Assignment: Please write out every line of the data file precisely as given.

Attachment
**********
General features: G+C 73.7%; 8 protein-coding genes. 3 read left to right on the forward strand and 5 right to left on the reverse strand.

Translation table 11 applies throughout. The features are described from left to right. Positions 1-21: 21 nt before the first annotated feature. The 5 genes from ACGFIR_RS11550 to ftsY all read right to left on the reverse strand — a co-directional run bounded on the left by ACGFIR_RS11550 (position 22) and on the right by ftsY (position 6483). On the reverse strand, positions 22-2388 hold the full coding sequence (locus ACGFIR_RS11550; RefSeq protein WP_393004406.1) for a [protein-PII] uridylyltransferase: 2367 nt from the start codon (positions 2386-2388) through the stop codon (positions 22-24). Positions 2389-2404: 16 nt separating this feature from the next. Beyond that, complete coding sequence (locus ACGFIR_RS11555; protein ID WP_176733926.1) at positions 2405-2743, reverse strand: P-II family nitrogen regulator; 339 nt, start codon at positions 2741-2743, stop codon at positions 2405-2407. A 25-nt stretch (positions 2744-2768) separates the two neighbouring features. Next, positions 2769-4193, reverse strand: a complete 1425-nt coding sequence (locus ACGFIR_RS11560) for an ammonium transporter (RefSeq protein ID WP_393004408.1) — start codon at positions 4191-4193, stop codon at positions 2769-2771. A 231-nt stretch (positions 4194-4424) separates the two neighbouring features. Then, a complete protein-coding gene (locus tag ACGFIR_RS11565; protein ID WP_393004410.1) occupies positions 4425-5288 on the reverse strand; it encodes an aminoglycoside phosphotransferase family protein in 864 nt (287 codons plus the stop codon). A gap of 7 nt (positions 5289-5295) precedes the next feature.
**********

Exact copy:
General features: G+C 73.7%; 8 protein-coding genes. 3 read left to right on the forward strand and 5 right to left on the reverse strand.

Translation table 11 applies throughout. The features are described from left to right. Positions 1-21: 21 nt before the first annotated feature. The 5 genes from ACGFIR_RS11550 to ftsY all read right to left on the reverse strand — a co-directional run bounded on the left by ACGFIR_RS11550 (position 22) and on the right by ftsY (position 6483). On the reverse strand, positions 22-2388 hold the full coding sequence (locus ACGFIR_RS11550; RefSeq protein WP_393004406.1) for a [protein-PII] uridylyltransferase: 2367 nt from the start codon (positions 2386-2388) through the stop codon (positions 22-24). Positions 2389-2404: 16 nt separating this feature from the next. Beyond that, complete coding sequence (locus ACGFIR_RS11555; protein ID WP_176733926.1) at positions 2405-2743, reverse strand: P-II family nitrogen regulator; 339 nt, start codon at positions 2741-2743, stop codon at positions 2405-2407. A 25-nt stretch (positions 2744-2768) separates the two neighbouring features. Next, positions 2769-4193, reverse strand: a complete 1425-nt coding sequence (locus ACGFIR_RS11560) for an ammonium transporter (RefSeq protein ID WP_393004408.1) — start codon at positions 4191-4193, stop codon at positions 2769-2771. A 231-nt stretch (positions 4194-4424) separates the two neighbouring features. Then, a complete protein-coding gene (locus tag ACGFIR_RS11565; protein ID WP_393004410.1) occupies positions 4425-5288 on the reverse strand; it encodes an aminoglycoside phosphotransferase family protein in 864 nt (287 codons plus the stop codon). A gap of 7 nt (positions 5289-5295) precedes the next feature.